Blue Cross Burford’s equine unit is currently under lockdown after a rescued Shetland showed signs of strangles a month after arrival.
Skewbald youngster Little Timmy Tiptoes had already undergone the standard four-week isolation period for new arrivals when he showed signs of illness.
The 90cm Shetland was suffering from a severe nasal discharge and had a dangerously high temperature of 41 degrees.
After being admitted to the local veterinary practice as an emergency, he was screened for strangles and both a blood test and a nasal swab proved positive. He was also suffering from anaemia, which has compromised his ability to fight the infection.
The pony was originally rescued by the RSPCA before being taken in by the Oxfordshire rehabilitation and rehoming centre last month.
Blue Cross Burford’s horse manager Vicki Alford said: ““On arrival Timmy was in a really sad state. He had overgrown and curled up hooves, was riddled with lice and very underweight.
“The transporter who brought him to Burford described the place where he was found as horrific — apparently there was no food or water and they were stood in mud up to their tummies. How they survived is anyone’s guess.”
"Imagine how much better off we would be if we knew where the other outbreaks and infectious diseases are"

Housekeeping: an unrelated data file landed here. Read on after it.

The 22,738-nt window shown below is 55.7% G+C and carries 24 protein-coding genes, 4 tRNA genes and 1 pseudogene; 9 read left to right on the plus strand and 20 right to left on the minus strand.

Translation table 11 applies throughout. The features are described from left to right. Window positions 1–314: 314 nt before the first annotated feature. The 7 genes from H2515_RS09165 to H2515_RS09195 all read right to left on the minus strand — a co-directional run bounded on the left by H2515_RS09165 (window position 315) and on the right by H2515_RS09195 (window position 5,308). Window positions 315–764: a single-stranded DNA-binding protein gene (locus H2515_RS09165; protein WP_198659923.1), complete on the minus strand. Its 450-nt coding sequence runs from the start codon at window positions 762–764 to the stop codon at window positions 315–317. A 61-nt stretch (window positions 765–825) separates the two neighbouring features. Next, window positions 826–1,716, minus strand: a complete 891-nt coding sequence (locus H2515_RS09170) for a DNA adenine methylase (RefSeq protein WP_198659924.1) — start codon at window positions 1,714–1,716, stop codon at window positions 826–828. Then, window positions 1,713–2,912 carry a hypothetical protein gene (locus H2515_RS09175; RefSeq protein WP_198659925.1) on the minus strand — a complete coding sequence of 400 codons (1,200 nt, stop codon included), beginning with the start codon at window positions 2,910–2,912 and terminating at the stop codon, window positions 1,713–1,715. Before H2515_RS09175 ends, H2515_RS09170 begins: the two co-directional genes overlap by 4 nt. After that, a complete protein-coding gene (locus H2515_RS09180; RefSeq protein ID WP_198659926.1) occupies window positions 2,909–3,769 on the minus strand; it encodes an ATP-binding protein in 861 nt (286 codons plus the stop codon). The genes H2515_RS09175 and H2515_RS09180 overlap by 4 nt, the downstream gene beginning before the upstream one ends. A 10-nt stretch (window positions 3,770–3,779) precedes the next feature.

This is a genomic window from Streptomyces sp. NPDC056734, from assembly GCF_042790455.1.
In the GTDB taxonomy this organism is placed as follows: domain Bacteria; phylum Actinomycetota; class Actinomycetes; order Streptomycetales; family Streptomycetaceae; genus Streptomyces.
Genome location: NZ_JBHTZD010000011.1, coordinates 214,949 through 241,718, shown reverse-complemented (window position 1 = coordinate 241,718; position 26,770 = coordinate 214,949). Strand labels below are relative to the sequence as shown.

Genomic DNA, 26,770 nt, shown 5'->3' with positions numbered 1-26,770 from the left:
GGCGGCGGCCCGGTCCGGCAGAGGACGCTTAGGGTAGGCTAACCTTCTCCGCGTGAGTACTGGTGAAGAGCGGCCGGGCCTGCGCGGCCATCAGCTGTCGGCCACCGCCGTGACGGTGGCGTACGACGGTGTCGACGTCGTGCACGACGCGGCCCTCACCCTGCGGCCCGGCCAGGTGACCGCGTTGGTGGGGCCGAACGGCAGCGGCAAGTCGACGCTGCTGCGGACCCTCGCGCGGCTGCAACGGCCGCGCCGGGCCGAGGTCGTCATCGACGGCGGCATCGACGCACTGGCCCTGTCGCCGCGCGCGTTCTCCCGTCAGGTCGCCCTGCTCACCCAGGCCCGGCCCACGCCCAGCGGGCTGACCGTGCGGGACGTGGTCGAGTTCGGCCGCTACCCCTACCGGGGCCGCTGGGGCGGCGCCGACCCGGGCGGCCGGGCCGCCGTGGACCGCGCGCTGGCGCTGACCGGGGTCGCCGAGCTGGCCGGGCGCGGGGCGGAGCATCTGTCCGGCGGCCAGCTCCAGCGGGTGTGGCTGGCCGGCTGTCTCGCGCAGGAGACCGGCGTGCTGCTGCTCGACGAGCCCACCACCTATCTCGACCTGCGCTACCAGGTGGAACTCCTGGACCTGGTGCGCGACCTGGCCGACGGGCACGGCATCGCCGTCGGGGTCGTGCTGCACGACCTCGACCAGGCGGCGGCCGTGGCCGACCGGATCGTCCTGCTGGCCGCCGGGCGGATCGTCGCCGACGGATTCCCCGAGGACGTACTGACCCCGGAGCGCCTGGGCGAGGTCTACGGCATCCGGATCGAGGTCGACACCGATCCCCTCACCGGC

In light of a recent spate of strangles outbreaks, H&H's Content Director praises those that let others know they have…
Infectious diseases are an ever-present health risk for every horse and a potential danger to the whole equine industry. Take…
Following Timmy’s diagnosis, the Blue Cross implemented their disease outbreak protocol to prevent the strangles from spreading.
The highly contagious bacterial respiratory infection is transmitted though direct contact with an infected horse or indirectly through contamination in the surrounding area.
The equine section of the Burford centre is currently closed to the public, with strict biosecurity measures in place. The small animal centre for dogs, cats and small pets remains open.
“Timmy is now back at the Burford Centre and is much brighter. His temperature is back to normal and the nasal discharge has cleared but he’s not out of the woods yet,” Vicky added.
“He is in still in isolation, but we hope our stringent bio-security will have stopped an outbreak it in its tracks and that the horse unit will be up and running again soon.”